Tag Archives: treasures

Lady who took pregnancy pictures swarmed in bees treasures valuable minutes with child

Emily Mueller, otherwise called the” Bee Whisperer” presenting while pregnant.( Source: Kendrah Damis Photography) https://kendrahdamisphotography.pixieset.com/emilymaternity-1/
Baby Emersyn Mueller's feet. (Source: Emily Mueller Facebook)< img src=" /wp-content/uploads/2017/11/15419831_G.jpg" alt =" Infant Emersyn Mueller's feet. (Source: Emily Mueller Facebook)"

title=" Baby Emersyn Mueller's

feet. (Source: Emily Mueller Facebook)” border =” 0″ width=” 180″/ > Infant Emersyn Mueller’s feet. (Source: Emily Mueller Facebook). AKRON, OH (WOIO)-. An Akron infant has passed away nearly 4 months after mother shared her pregnancy picture

shoot with 20,000 honeybees.

Emerysn Jacob Mueller was born upon and passed away on Nov. 11. Emersyn’s family had 24 Hr with him to produce an unique memory book with memento items, Mueller told Cleveland 19 News.

His parents, grandparents and brother or sisters; Cadyn, 11, Madelynn, 4, and Westyn, 2, will always have the memories thanks to the dramatic photo shoot that was shared around the globe.

The bees covered mama’s infant bump in her maternity pictures and the images went viral.

Emily Mueller said she wished to do something unique for the picture shoot and desired her passion for safeguarding honeybees to play a role.

Emily and her husband Ryan have actually been keeping bees for about five years.

Emersyn was Emily and Ryan’s 4th kid.

Download the < a href= "http://www.cleveland19.com/story/21951044/cleveland-news-app?clienttype=generic" target=” _ blank” > Cleveland 19 News app and Very first Alert Weather app. Copyright 2017 WOIO. All rights reserved.

50 Treasures for 50 Years: W.H. Bechtel Scrapbooks

Campus welcomed to celebration and display tour Thursday, Nov. 16.

School News| Nov 15, 2017|By

Peter Michel University Libraries’ “50 Treasures for 50 Years” display is now on display in the Lied Library. (Aaron Mayes)

The 50 Treasures for 50Years exhibition from the University Libraries celebrates the 50th anniversary of Special Collections and Archives. The display, on screen through December 2017, highlights the many collections housed in Special Collections and Archives that record the history of Las Vegas and Southern Nevada.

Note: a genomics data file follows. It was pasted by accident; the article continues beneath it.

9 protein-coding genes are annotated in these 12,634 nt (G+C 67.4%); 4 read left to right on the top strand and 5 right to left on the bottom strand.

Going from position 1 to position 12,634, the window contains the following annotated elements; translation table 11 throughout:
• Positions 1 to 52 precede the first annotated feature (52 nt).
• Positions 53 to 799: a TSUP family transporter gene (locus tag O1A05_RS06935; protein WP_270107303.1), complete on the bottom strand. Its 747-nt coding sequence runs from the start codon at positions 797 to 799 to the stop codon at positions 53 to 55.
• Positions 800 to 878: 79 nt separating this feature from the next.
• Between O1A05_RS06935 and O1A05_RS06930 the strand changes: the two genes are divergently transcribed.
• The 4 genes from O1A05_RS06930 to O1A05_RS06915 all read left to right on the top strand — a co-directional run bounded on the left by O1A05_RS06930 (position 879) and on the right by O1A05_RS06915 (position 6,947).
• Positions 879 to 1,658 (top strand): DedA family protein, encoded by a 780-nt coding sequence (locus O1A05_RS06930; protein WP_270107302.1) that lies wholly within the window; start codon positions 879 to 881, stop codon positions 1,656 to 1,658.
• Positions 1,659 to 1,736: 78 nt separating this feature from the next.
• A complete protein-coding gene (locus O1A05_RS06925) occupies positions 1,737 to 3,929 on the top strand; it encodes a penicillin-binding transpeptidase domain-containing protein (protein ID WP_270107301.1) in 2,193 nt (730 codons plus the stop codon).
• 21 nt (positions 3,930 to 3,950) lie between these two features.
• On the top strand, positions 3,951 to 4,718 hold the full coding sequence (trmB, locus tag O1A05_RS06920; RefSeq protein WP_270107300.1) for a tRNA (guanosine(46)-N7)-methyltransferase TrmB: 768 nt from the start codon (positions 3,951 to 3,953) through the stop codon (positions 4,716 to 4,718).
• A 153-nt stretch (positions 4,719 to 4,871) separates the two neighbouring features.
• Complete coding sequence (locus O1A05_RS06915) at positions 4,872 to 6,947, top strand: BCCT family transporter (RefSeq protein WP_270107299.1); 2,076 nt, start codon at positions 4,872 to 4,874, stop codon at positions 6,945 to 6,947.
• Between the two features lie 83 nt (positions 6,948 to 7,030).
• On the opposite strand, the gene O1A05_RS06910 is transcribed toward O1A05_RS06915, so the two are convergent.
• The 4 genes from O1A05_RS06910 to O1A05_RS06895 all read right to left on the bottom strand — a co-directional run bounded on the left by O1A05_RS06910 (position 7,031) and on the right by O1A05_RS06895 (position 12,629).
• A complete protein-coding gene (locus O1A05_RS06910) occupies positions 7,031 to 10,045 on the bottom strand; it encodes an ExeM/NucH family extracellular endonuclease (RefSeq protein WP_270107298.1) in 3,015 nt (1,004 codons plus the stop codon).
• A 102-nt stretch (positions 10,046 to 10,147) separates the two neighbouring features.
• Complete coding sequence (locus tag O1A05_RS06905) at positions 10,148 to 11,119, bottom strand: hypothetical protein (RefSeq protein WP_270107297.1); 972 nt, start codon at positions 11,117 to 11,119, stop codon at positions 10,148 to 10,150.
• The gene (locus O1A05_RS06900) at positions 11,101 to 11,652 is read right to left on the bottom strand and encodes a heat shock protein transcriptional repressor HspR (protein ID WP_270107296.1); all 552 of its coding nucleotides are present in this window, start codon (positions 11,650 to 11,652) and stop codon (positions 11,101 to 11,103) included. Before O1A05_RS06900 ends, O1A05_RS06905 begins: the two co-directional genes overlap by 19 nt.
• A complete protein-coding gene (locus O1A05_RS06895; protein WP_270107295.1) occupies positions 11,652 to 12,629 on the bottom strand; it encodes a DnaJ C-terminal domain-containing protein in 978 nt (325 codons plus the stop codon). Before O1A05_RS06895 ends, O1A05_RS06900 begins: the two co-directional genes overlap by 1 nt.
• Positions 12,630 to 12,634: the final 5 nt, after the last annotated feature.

The school neighborhood is invited to an event for the exhibition at 2:30 p.m. Thursday, Nov. 16 at 2:30 p.m. in the Lied Library lobby.

Among the most popular items on screen is a leisure of a Bechtel Scrapbook, handmade by library staff so the general public to leaf through the image collection.

Huge and awe-inspiring, Hoover Dam brought in swarms of professional photographers to document its construction in the 1930s. The UNLV University Libraries Unique Collections and Archives houses more than 1,000 photographs of the construction from professional photographers working for the U.S. Bureau of Improvement or the “Six Business,” the consortium that constructed the dam. These photos record the progress and successful completion of this enormous federal agreement.

Ben Glaha, an employee of the Bureau of Improvement, photographed all aspects of the dam’s construction. His photographs were used in press releases, regulars, books, pamphlets, and slideshows to demonstrate that the dam was structurally sound and federal government funds were utilized sensibly. The 6 Companies wanted its own photographic record to highlight its function and employed Walter J. Luebke as the main photographer. His pictures were collected into a series of scrapbooks entitled “Photographic Record, Hoover Dam Project, 6 Business” and presented to numerous agents of the companies. Few of these scrapbooks survive undamaged.

The scrapbooks in Special Collections and Archives were designated “W.H. Bechtel Scrapbooks, volume one and 2,” although just one original cover endures and is titled as volume 3. This cover is gilt stamped and bears the name W.H. Bechtel, president of Bechtel Business, the leading partner in the Six Companies. Whether the scrapbooks were originally all consisted of in volume three, or if there were 2 other volumes– one including a series of loose pictures that were gotten rid of from a scrapbook– can just be speculated. Comparing the scrapbook to ones at Oregon State University, it is clear that each was separately put together with a different selection of photographs, mounting methods, numbering, and descriptions.